The Union Budget of 2018 came as quite a shock to everyone, especially for the service and the middle-class. While the government did manage to please the poor sections of the society, crawling their way to win social ticket to 2019 elections, but the fact that the ordinary section got no reliefs may come as a drawback to them. From Modi government’s budget people expected a lot of relaxation towards medical care facilities. The mega healthcare scheme announced in the Budget is known to cost only about Rs.10,000 crore annually. While where more than 10 crore poor families, assuming an average family size of 5people, the budget is expected to go into negative. The programme is likely to cost about Rs.10,000 crore with the share of the central government being about Rs.4,000-5,000 crore as the financial burden will be shared with the states, as per the statement given by the economic affairs secretary Shubhash Chandra Garg. The plan somehow seems to work but with the rate of inflation and the poor state of hospitals in the country, it seems impossible to fulfill the promises in the budget without finance being the principle cause.
Another boost to their long-term in power plan was the blessings of the elderly. Arun Jaitley recommended extending the PM Vaya Vandana Yojana till March 2020 under which gives an assured return of 8%, given by the LIC of India. He also raised the limit of deduction for medical expenditure in respect of certain critical illnesses to Rs.1 lakh for all senior citizens. Earlier, this limit was Rs.60,000 for senior citizens and Rs.80,000 for very senior citizens. The concessions will cost the government Rs.4,000 crore. At a time when fixed deposit returns are around 7%, this will help senior citizens get higher interest rates.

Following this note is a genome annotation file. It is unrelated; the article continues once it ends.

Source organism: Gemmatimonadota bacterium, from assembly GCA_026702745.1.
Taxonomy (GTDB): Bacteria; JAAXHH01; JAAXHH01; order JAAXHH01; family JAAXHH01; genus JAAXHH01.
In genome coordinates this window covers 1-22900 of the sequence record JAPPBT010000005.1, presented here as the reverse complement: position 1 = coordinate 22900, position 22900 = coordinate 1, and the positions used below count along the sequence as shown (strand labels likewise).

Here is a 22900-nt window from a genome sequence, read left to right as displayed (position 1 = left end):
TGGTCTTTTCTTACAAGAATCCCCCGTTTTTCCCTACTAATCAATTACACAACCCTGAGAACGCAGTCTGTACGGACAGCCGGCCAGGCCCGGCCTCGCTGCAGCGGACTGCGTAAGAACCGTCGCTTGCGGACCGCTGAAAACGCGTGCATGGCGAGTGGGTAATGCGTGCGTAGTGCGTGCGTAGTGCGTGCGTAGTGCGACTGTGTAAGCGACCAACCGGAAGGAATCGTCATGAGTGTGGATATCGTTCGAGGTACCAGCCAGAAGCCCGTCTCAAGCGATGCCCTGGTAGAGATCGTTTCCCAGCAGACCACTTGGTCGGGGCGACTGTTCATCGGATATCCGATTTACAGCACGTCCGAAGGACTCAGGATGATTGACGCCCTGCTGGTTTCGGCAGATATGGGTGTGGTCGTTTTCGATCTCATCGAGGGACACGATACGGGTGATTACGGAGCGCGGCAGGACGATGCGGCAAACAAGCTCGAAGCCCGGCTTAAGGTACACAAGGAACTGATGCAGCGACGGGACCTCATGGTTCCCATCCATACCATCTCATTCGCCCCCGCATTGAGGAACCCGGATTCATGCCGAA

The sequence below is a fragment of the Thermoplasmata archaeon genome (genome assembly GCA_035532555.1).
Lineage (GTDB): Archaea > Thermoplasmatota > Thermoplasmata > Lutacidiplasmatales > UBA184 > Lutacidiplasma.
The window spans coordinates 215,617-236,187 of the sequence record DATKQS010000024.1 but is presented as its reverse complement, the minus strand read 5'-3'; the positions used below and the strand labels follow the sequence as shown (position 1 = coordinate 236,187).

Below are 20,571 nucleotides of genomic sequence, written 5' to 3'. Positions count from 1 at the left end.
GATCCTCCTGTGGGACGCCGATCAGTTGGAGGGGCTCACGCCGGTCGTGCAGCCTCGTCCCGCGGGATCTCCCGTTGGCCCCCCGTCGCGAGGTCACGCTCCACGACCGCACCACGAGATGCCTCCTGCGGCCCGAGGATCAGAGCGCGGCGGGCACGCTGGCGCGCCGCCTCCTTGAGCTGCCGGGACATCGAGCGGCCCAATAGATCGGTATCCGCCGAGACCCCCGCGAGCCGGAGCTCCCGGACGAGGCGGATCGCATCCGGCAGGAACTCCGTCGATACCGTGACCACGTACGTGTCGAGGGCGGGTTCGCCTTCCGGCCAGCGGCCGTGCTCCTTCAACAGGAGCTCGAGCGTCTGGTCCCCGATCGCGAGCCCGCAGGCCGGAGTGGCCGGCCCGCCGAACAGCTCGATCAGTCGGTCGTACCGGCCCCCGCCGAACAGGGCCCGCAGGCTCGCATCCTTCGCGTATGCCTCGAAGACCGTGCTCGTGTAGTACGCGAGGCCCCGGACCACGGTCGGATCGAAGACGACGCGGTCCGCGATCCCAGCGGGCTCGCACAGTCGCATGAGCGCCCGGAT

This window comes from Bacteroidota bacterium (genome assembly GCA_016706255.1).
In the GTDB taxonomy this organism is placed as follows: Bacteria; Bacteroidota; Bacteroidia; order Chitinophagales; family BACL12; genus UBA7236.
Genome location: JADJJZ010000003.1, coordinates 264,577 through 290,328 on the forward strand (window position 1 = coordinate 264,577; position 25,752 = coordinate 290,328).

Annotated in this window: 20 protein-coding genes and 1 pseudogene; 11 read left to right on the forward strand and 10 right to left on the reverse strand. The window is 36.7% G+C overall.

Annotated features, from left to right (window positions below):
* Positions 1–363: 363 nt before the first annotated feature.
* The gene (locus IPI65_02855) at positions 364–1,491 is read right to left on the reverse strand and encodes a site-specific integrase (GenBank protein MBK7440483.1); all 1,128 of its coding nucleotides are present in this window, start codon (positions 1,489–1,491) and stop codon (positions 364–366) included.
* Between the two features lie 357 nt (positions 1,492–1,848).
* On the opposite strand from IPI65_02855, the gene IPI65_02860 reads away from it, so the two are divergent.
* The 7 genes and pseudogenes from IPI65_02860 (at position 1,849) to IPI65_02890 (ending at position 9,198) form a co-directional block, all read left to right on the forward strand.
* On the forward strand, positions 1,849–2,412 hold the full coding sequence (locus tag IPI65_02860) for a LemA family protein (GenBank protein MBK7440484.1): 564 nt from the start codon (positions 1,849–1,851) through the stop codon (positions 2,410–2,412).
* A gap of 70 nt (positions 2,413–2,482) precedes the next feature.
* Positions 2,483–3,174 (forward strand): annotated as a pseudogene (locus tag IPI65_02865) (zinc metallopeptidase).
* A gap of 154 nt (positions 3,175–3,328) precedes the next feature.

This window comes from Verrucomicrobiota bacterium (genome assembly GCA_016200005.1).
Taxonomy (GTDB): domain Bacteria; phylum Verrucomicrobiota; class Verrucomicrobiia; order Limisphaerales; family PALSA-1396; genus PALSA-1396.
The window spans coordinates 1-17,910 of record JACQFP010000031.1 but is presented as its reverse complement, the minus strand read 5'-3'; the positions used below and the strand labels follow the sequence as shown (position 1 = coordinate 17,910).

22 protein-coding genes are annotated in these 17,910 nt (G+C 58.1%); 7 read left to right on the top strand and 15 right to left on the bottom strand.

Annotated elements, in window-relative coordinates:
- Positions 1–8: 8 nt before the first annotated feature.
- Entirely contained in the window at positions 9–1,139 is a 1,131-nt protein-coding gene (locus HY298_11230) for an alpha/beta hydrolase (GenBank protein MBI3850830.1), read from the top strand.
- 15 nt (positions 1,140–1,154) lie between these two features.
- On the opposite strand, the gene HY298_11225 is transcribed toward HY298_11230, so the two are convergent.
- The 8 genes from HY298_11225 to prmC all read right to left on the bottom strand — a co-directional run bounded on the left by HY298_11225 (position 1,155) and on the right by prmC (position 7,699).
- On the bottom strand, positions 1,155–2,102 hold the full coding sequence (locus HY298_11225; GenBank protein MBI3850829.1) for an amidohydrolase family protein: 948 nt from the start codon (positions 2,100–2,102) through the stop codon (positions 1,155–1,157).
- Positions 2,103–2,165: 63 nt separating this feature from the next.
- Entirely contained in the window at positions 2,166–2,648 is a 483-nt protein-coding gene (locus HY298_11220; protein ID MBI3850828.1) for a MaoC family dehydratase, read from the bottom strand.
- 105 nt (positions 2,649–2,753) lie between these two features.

Eradicating the small section of middle-class, those of who are not a fan of Modi, a larger part loves Narendra Modi. Fixating to this idea of support the budget announced, the middle-class throng may recoil to the news. The attitude towards the nation is contemplated through the support towards Modi government. What puzzles me out here is how a small section of the society suddenly be the cause of interest in where the entire financial thesis of the country now revolves around them. Modi strategically managed to cut open the slammed door to free votes. Now is that promised? Prior to every election the most common the unethical practice of purchasing votes through money or alcohol. A sizeable section of the poor community always falls to be trapped with either intoxicated drinks or paper. It is pretty much understood that the budget only attempts to help different tribes and sections of the society, giving a bonus for equality to exist on their platter, but if the sole motive here is to grab votes from the so long neglected tribe, the results may disappoint them. The fact that Modi promises to grow India through the bullet train dream fiasco, the ordinary section has been in awe with Modi. Suffering in unemployment, standing in long ques for hours, only to wake up to destroyed aspirations. Modi acted against their will of hope of relief. A non-reliable section of the mass (pseudo-seculars) may have tarnished the ‘hinduvta’ and nationalism feels, that might have portrayed as displeasing to Modi. This doubt continues to gnaw at me. Counting from demonetization to GST and its after-effects, Modi has been pretty hard on the majority section.
The strategy adopted to distribute pleasure and win votes with empathy from the poor and the grey-haired class, somewhere in between the politics, Modi may lose the mass of the middle-class. The tax rebate for individuals earning up to Rs.3.5 lakh is reduced to Rs.2,500 from present value of Rs.5,000. The no-tax reduction policy for the firms with annual turnover of more than Rs.50 crore to 25 per cent, broke the hell lose for the ordinary section. Trying to win over the future votes of the minority section which can be bought, selling the moral values to cash-in-hand or intoxication, the government sure dug a hole for itself.